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Old emilyblue

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Quote this post and reply to it Post#1 @ 02-23-02 , 06:02 PM


I'm out!!! Now that I have my first *official* e-ring question, I'm out of the shadows and no longer lurking!

I took my 4-prong 1ct. ring in to have the prongs tightened. The jeweler (a very reputable one in my area) told me that he had placed a drop of epoxy glue under each of the prongs for "added insurance." I can't even see the glue drops without a loupe, so it doesn't detract from my ring aesthetically, but the whole glue thing just seems strange. I had no idea you could use epoxy on jewelry. Has anyone ever heard of this? Should I be freaked out?

Before I sign off, I would like to say that I LOVE this website! I'm addicted to looking at my own engagment and wedding rings, so it's nice to meet others with the same hobby!



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Quote this post and reply to it Post#2 @ 02-23-02 , 06:09 PM


Personally I would have preferred no epoxy. If you want to reset the stone it could be a problem. Maybe an expert can tell us how epoxy bonds to a diamond and how to remove it. A solvent would be better than trying to chip it off. A proper setting shouldn't need this treatment, or is it indeed good insurance?

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Quote this post and reply to it Post#3 @ 02-23-02 , 06:28 PM


One of my opal rings has the stone set with prongs. The opal moves very slightly (it's not in danger of falling out of the setting) and a jeweler recommended putting tiny dots of super glue underneath. Jewelers are often leery of tightening prongs on opals due to the fragility of the stones. I didn't glue my ring: it strikes me as strange and perhaps detrimental and especially in regards to diamonds. Input from our resident experts is eagerly awaited....

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Quote this post and reply to it Post#4 @ 02-23-02 , 07:42 PM


I can tell you how to synthesize epoxies (as I spent 2 yrs undergrad. research on it), but how they interact with the diamond and the metal depends on the epoxy itself. Since in this case, the epoxy is only holding a diamond and a prong, it would not have to withstand as great of a load as a bridge adhesive. I could look into it, if you like (to know the chemistry behind it).

Go Polymers! (and you all thought my obsessions were limited to dogs and jewelry!)

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Quote this post and reply to it Post#5 @ 02-23-02 , 08:08 PM


All that chemistry is just chicken wire to me. I took so much chemistry in college I thought I was a farmist. Most of it was 2-4-5 tri-methoxy beta phenethylamine, which is probably grossly misspelled.

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Quote this post and reply to it Post#6 @ 02-23-02 , 08:18 PM


Hi Emily,
Glad you jumped from the tribune

About your question is not the same to set a new stone than re-tighten it, some times when the metal has aged and specially after cold work (that is to bend the prongs to set the stone), this metal is more spring like and if your setter or jeweler see that your diamond has a thin or very thin girdle he will never do a over pressure to tighten this kind of stones and some times the stone ratles in the closed prongs and a "cushion" made of epoxy or cyanoacrilate can stop the ratling.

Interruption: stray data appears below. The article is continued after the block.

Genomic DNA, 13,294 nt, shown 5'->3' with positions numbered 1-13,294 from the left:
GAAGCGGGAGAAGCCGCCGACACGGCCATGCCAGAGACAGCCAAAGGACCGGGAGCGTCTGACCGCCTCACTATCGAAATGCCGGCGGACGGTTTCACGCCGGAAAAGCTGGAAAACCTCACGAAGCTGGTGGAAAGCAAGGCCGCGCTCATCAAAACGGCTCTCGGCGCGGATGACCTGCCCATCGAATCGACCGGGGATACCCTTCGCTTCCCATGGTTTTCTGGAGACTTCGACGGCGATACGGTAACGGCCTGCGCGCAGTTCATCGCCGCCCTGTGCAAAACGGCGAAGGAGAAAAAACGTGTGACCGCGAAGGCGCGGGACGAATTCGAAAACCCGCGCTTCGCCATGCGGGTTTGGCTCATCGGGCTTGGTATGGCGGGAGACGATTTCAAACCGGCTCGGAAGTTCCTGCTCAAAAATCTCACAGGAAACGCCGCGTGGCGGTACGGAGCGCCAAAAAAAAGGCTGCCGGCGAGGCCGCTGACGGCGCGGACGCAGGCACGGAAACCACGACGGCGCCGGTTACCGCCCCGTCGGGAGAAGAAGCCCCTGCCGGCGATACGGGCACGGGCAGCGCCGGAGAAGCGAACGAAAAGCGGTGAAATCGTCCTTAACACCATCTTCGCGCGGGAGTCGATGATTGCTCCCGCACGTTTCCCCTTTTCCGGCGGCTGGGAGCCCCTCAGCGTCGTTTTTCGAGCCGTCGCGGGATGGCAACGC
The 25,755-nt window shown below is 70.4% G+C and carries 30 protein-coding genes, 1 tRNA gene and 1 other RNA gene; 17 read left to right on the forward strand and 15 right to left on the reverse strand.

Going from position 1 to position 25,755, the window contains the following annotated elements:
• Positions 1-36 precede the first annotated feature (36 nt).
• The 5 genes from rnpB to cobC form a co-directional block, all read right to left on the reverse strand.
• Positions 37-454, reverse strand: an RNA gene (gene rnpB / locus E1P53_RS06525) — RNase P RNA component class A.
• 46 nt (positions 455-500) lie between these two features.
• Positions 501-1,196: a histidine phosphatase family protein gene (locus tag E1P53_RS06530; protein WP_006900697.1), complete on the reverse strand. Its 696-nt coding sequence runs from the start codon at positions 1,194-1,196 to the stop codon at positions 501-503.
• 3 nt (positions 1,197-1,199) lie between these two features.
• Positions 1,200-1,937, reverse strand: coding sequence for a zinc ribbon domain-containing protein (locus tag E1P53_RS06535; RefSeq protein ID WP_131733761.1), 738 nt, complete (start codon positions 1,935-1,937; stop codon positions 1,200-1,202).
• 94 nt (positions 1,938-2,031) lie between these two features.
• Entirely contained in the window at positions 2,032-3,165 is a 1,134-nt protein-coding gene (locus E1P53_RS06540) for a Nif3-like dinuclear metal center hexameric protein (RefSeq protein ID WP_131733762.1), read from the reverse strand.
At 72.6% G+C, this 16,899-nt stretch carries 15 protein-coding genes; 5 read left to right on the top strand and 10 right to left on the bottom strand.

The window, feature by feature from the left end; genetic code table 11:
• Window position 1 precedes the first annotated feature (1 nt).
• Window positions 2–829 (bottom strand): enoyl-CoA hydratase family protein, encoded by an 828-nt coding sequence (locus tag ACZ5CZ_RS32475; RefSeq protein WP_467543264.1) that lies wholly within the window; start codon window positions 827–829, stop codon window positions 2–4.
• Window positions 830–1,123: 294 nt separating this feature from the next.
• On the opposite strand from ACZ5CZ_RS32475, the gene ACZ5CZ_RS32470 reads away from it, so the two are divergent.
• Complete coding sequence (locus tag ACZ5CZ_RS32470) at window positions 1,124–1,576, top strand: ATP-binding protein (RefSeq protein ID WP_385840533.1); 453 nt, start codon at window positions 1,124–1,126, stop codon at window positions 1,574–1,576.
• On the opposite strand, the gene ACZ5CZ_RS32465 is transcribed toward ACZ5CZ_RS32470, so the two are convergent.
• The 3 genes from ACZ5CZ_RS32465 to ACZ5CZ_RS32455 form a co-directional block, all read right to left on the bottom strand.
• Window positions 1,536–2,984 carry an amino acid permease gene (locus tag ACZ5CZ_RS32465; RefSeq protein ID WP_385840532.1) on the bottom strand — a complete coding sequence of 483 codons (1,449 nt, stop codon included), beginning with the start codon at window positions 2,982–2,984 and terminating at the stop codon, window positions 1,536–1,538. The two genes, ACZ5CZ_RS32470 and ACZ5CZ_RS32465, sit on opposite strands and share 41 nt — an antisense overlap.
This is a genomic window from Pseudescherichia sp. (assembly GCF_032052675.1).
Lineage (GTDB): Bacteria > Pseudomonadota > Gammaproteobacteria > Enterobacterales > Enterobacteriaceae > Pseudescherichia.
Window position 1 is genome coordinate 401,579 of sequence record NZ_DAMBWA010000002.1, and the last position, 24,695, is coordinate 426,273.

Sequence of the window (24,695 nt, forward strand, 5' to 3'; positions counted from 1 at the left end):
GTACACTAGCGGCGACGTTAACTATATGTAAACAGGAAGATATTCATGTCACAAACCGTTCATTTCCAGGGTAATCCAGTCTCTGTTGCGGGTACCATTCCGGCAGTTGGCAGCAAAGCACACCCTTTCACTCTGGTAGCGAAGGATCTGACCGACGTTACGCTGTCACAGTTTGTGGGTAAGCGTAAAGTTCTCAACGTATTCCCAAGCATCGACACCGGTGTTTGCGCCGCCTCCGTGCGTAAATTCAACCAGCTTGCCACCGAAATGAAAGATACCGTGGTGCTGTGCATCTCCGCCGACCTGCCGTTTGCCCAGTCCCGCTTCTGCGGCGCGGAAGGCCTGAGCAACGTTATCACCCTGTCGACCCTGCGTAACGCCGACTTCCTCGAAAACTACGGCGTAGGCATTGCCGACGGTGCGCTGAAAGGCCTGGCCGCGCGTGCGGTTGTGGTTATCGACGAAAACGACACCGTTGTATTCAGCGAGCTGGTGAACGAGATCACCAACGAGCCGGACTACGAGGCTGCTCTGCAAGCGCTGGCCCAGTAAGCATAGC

This of course is not done to hold the stone it is because the stone can't be tighten enought to prevent ratling or moving inside the prongs.
If this is done with care you can't notice even with a loupe that is has glue.



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Quote this post and reply to it Post#7 @ 02-23-02 , 08:20 PM


I'm pretty sure the jeweler wouldn't have used epoxy on my most prized possession if he thought it would harm my ring (he knows how obsessed I am with it!!) I was just wondering if anyone else had epoxy or superglue applied to their setting because it does seem kind of odd to me. I have never had problems with my setting before; it was only after my ring was sized down that I noticed the stone seemed loose. I know that the jeweler is not crazy about 4 prongs setting anyhow and he was just trying to make it more secure. I ask him to inspect my ring just about everytime I go into browse, so maybe he just thought the epoxy would make me a more confident about the security of my setting. I must say I did drive myself a bit crazy tapping on my ring every night to make sure there's no rattling sound.

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Thank you, Juan
Quote this post and reply to it Post#8 @ 02-23-02 , 08:24 PM


Juan,

Thanks for answering my question! Now the glue thing makes more sense to me.

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Quote this post and reply to it Post#9 @ 02-23-02 , 08:42 PM


Quote:
Originally posted by emily blue
I have never had problems with my setting before; it was only after my ring was sized down that I noticed the stone seemed loose.


Emily,
This was exactly the cause, when you cut a ring for resize you must close the shank to the new diameter and this makes the prongs to open at the top, if he saw that your diamond was at risk he did the correct to add a cushion of epoxy to your prongs instead of overtighten the prongs because he knows that anyway the prongs will spring back again


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